Yesterday you shared an article about cube-friendly plants. Any tips on cube-friendly fish? I've heard everything from Bettas to Goldfish to no fish at all. What would you suggest?
Fishless in Cubeville
Asking about fish is a great followup to the cubicle plant curiosity of your fellow Lifehacker reader. Fish are enjoyable and low-maintenance companions, but they certainly require more work than plants. Let's review some of the important things to consider when deciding if keeping a fish in your office is for you.
Workplace Rules: What workplace regulations, if any, apply to keeping pets of any sort in your cube or office? Most workplaces are fairly lenient when it comes to plants, but might not be so lenient when it comes to fish. Before you buy anything, especially a living sentient thing whose care you're responsible for, you'll need to check and see what the official or unofficial policies are. You'll also want to read the full guide before checking in with the boss so you know what you're getting into, and can answer questions he or she might have about your little fishkeeping operation.
Supplies: People keep fish in all sorts of terrible conditions that are harmful to the fish. Just because a fish can survive in conditions without immediately keeling over doesn't mean we should force them to do so. Proper fishkeeping that provides the fish with adequate room to move and grow, and clean water that won't burn it—poorly filtered and infrequently changed water causes a buildup of waste in the water that actually burns the fish's gills—requires more than a little bowl next to your monitor.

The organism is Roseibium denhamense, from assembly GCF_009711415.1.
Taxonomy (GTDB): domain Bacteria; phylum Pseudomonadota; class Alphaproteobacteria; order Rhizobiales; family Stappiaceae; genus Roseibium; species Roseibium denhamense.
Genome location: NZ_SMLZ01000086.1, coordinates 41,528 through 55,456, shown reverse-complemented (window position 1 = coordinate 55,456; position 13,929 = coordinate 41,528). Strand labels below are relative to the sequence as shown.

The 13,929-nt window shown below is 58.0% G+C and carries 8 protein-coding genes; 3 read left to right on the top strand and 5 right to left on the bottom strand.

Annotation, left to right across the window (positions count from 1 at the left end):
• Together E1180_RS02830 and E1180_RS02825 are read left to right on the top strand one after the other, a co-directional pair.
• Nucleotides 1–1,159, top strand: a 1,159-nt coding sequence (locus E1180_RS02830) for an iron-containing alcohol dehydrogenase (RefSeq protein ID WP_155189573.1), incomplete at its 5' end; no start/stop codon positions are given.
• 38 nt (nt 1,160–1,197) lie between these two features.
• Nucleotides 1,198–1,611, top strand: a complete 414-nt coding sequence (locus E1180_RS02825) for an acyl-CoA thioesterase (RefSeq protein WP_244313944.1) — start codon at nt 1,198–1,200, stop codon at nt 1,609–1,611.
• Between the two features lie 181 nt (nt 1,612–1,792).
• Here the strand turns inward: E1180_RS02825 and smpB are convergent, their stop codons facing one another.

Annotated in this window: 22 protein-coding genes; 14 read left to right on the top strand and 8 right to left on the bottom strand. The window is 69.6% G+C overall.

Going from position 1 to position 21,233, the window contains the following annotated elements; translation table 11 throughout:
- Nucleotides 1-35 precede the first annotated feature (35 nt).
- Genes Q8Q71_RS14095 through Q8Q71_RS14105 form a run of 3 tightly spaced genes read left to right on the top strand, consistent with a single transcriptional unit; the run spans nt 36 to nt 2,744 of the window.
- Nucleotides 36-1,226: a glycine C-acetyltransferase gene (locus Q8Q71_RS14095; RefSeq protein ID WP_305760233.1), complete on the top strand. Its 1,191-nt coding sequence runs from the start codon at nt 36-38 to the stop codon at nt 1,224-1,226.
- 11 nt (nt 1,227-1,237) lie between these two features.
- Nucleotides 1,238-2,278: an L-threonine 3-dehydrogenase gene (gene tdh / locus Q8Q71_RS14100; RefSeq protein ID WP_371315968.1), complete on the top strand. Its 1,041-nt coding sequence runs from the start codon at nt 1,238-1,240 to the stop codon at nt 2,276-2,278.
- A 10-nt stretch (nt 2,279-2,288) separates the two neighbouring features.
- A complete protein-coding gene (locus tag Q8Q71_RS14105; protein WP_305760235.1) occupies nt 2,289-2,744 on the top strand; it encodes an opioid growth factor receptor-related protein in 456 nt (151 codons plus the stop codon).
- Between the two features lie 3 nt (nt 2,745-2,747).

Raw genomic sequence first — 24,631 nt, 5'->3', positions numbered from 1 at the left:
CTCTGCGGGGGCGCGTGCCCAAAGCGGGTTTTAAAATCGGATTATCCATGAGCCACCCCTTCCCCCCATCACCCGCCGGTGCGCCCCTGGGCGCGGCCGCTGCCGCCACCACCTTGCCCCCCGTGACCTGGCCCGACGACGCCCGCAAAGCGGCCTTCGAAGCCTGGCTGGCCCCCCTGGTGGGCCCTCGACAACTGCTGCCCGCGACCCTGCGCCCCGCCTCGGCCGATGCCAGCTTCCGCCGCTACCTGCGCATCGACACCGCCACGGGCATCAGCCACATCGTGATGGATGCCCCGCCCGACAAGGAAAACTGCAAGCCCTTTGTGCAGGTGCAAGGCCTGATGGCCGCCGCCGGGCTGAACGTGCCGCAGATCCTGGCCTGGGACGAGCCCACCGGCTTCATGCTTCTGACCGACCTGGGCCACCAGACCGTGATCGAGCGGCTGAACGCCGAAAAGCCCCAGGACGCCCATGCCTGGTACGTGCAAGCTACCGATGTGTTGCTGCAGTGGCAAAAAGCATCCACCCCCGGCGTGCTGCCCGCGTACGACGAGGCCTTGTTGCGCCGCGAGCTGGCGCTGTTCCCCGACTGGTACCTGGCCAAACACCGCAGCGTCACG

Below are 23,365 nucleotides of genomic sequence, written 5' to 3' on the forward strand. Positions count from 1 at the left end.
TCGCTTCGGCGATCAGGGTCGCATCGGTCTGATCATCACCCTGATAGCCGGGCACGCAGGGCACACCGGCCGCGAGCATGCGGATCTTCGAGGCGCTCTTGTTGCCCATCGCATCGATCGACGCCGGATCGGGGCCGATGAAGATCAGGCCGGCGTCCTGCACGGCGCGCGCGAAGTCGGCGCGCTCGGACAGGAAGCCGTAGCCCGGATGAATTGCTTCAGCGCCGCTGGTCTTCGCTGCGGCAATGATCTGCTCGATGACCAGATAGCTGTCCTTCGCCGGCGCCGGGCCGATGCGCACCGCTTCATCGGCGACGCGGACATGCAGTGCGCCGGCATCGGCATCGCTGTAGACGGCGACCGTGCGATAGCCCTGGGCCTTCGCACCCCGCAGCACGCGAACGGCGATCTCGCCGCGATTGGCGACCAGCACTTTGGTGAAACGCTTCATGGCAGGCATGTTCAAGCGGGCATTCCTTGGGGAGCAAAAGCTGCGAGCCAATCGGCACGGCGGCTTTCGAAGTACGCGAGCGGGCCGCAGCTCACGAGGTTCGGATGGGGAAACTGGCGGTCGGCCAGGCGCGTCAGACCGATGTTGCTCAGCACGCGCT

Plan on having, at minimum, at least five gallons of water for even a few small fish. Keep in mind that a little 5.5 gallon tank weighs around 70lbs when full and a more fish-friendly 10 gallon tank weighs around 115lbs when full. If having a tank with that volume and weight of water in your cubicle is going to pose a problem, you'll need to get your fishkeeping fix at home.
You'll need a tank, filter, heater, and some basic supplies like a small bucket and a siphon hose for performing water changes, a water test kit, and a bottle of dechlorinator if your office has city water treated with chlorine—highly probable, since they don't often build cube farms out by the real farms.
For small setups in the 5-10 gallon range you might consider looking into the Eclipse brand of self-contained fish tanks. You pay a small premium for them, but they're self contained—the heater, light, and filter are built into the hood—and the entire unit only has a single cord. Your boss might be less freaked out by your fish tank if it looks more like a lava lamp and less like a science experiment that's sucking down lots of electricity. One of the 5 gallon Eclipse tanks is seen at left—ignore the fact that they put three goldfish in that tiny tank for marketing purposes, that's like keeping three golden retrievers in a walk-in closet.